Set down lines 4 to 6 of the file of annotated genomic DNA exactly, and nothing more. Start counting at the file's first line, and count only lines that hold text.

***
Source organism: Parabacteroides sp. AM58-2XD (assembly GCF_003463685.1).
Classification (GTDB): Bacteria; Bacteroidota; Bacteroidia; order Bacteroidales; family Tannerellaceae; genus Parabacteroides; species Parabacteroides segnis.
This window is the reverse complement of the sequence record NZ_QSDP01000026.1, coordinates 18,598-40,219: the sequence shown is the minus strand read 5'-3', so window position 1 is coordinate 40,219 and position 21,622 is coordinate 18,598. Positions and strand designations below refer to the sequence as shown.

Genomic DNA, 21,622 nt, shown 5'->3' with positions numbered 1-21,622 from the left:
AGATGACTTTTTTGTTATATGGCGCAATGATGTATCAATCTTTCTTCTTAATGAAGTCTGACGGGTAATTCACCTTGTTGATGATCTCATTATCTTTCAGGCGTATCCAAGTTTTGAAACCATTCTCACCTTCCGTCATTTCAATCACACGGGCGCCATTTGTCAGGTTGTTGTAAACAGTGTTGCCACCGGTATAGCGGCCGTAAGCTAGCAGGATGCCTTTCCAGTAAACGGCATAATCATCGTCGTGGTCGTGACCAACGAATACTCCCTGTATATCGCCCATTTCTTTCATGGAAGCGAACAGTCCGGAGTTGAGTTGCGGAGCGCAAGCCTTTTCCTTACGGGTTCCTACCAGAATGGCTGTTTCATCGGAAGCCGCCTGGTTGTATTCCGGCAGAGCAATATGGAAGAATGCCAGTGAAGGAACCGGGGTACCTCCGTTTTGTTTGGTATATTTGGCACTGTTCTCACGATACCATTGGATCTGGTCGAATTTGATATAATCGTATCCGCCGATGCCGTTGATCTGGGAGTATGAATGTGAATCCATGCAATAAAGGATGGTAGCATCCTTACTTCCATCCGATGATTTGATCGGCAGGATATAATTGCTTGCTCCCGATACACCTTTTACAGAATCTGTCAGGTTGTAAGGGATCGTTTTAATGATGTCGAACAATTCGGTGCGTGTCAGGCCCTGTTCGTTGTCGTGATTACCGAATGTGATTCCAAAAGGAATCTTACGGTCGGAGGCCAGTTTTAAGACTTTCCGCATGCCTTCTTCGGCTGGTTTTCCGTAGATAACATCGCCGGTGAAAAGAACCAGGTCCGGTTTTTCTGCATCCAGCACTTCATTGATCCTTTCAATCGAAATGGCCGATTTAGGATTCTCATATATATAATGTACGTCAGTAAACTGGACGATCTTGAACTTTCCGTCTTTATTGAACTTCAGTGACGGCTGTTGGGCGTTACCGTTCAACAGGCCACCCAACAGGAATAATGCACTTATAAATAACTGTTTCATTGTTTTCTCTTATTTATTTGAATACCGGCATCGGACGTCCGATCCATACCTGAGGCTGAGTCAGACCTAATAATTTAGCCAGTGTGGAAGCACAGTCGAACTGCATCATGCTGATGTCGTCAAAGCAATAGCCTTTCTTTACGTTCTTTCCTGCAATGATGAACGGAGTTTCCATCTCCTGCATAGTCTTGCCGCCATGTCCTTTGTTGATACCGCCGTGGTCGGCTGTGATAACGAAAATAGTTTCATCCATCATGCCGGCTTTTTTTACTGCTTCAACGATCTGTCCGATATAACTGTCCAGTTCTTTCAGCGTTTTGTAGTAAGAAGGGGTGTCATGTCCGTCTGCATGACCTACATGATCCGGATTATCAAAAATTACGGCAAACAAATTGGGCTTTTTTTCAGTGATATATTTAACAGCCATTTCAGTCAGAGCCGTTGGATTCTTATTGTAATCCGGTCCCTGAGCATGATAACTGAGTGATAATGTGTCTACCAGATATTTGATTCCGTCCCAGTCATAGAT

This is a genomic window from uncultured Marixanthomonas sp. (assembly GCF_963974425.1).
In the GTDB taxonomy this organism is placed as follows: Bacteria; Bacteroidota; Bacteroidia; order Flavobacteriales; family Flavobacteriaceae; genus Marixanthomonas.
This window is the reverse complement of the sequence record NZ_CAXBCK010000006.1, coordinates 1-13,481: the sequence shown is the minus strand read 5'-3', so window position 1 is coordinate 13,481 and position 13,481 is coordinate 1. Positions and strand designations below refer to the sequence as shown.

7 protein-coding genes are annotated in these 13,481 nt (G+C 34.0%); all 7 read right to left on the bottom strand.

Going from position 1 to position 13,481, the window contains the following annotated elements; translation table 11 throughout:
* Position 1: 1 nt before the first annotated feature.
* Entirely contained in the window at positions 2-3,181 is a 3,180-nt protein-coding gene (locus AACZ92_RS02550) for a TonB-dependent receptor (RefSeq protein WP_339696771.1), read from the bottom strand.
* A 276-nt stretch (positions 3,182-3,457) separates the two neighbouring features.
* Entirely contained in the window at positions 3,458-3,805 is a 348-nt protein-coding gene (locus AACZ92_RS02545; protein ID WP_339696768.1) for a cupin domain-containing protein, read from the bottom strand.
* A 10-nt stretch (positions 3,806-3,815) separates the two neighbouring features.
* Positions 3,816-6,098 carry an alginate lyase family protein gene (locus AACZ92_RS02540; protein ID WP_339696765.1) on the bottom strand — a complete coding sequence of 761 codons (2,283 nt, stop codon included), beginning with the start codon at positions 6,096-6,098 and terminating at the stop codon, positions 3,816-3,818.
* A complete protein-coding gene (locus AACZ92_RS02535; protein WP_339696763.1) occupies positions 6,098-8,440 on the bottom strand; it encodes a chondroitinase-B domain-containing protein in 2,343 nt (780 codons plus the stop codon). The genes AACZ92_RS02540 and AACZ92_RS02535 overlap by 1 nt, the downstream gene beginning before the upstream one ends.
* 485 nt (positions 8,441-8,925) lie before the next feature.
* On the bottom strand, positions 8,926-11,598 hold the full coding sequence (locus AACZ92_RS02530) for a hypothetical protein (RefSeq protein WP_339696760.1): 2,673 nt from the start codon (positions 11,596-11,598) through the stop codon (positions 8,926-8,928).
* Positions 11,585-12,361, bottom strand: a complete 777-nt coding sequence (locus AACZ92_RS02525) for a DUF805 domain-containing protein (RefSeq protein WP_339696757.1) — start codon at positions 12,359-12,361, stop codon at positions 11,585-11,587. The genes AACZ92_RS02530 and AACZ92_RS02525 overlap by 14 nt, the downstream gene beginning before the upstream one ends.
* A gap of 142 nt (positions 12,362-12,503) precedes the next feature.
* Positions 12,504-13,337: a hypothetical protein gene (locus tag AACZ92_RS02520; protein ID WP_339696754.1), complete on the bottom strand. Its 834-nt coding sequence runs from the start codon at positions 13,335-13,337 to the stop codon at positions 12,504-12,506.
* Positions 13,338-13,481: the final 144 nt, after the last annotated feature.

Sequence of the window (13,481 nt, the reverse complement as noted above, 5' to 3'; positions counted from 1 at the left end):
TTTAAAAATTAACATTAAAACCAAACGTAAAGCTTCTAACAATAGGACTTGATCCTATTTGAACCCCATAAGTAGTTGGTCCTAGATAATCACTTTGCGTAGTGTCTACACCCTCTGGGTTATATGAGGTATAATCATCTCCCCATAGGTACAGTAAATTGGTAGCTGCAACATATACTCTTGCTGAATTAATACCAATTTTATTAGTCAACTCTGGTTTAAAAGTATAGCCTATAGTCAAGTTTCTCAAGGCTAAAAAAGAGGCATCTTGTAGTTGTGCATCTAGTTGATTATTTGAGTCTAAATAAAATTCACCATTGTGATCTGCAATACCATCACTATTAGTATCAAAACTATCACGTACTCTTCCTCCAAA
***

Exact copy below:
Genomic DNA, 21,622 nt, shown 5'->3' with positions numbered 1-21,622 from the left:
AGATGACTTTTTTGTTATATGGCGCAATGATGTATCAATCTTTCTTCTTAATGAAGTCTGACGGGTAATTCACCTTGTTGATGATCTCATTATCTTTCAGGCGTATCCAAGTTTTGAAACCATTCTCACCTTCCGTCATTTCAATCACACGGGCGCCATTTGTCAGGTTGTTGTAAACAGTGTTGCCACCGGTATAGCGGCCGTAAGCTAGCAGGATGCCTTTCCAGTAAACGGCATAATCATCGTCGTGGTCGTGACCAACGAATACTCCCTGTATATCGCCCATTTCTTTCATGGAAGCGAACAGTCCGGAGTTGAGTTGCGGAGCGCAAGCCTTTTCCTTACGGGTTCCTACCAGAATGGCTGTTTCATCGGAAGCCGCCTGGTTGTATTCCGGCAGAGCAATATGGAAGAATGCCAGTGAAGGAACCGGGGTACCTCCGTTTTGTTTGGTATATTTGGCACTGTTCTCACGATACCATTGGATCTGGTCGAATTTGATATAATCGTATCCGCCGATGCCGTTGATCTGGGAGTATGAATGTGAATCCATGCAATAAAGGATGGTAGCATCCTTACTTCCATCCGATGATTTGATCGGCAGGATATAATTGCTTGCTCCCGATACACCTTTTACAGAATCTGTCAGGTTGTAAGGGATCGTTTTAATGATGTCGAACAATTCGGTGCGTGTCAGGCCCTGTTCGTTGTCGTGATTACCGAATGTGATTCCAAAAGGAATCTTACGGTCGGAGGCCAGTTTTAAGACTTTCCGCATGCCTTCTTCGGCTGGTTTTCCGTAGATAACATCGCCGGTGAAAAGAACCAGGTCCGGTTTTTCTGCATCCAGCACTTCATTGATCCTTTCAATCGAAATGGCCGATTTAGGATTCTCATATATATAATGTACGTCAGTAAACTGGACGATCTTGAACTTTCCGTCTTTATTGAACTTCAGTGACGGCTGTTGGGCGTTACCGTTCAACAGGCCACCCAACAGGAATAATGCACTTATAAATAACTGTTTCATTGTTTTCTCTTATTTATTTGAATACCGGCATCGGACGTCCGATCCATACCTGAGGCTGAGTCAGACCTAATAATTTAGCCAGTGTGGAAGCACAGTCGAACTGCATCATGCTGATGTCGTCAAAGCAATAGCCTTTCTTTACGTTCTTTCCTGCAATGATGAACGGAGTTTCCATCTCCTGCATAGTCTTGCCGCCATGTCCTTTGTTGATACCGCCGTGGTCGGCTGTGATAACGAAAATAGTTTCATCCATCATGCCGGCTTTTTTTACTGCTTCAACGATCTGTCCGATATAACTGTCCAGTTCTTTCAGCGTTTTGTAGTAAGAAGGGGTGTCATGTCCGTCTGCATGACCTACATGATCCGGATTATCAAAAATTACGGCAAACAAATTGGGCTTTTTTTCAGTGATATATTTAACAGCCATTTCAGTCAGAGCCGTTGGATTCTTATTGTAATCCGGTCCCTGAGCATGATAACTGAGTGATAATGTGTCTACCAGATATTTGATTCCGTCCCAGTCATAGAT

This is a genomic window from uncultured Marixanthomonas sp. (assembly GCF_963974425.1).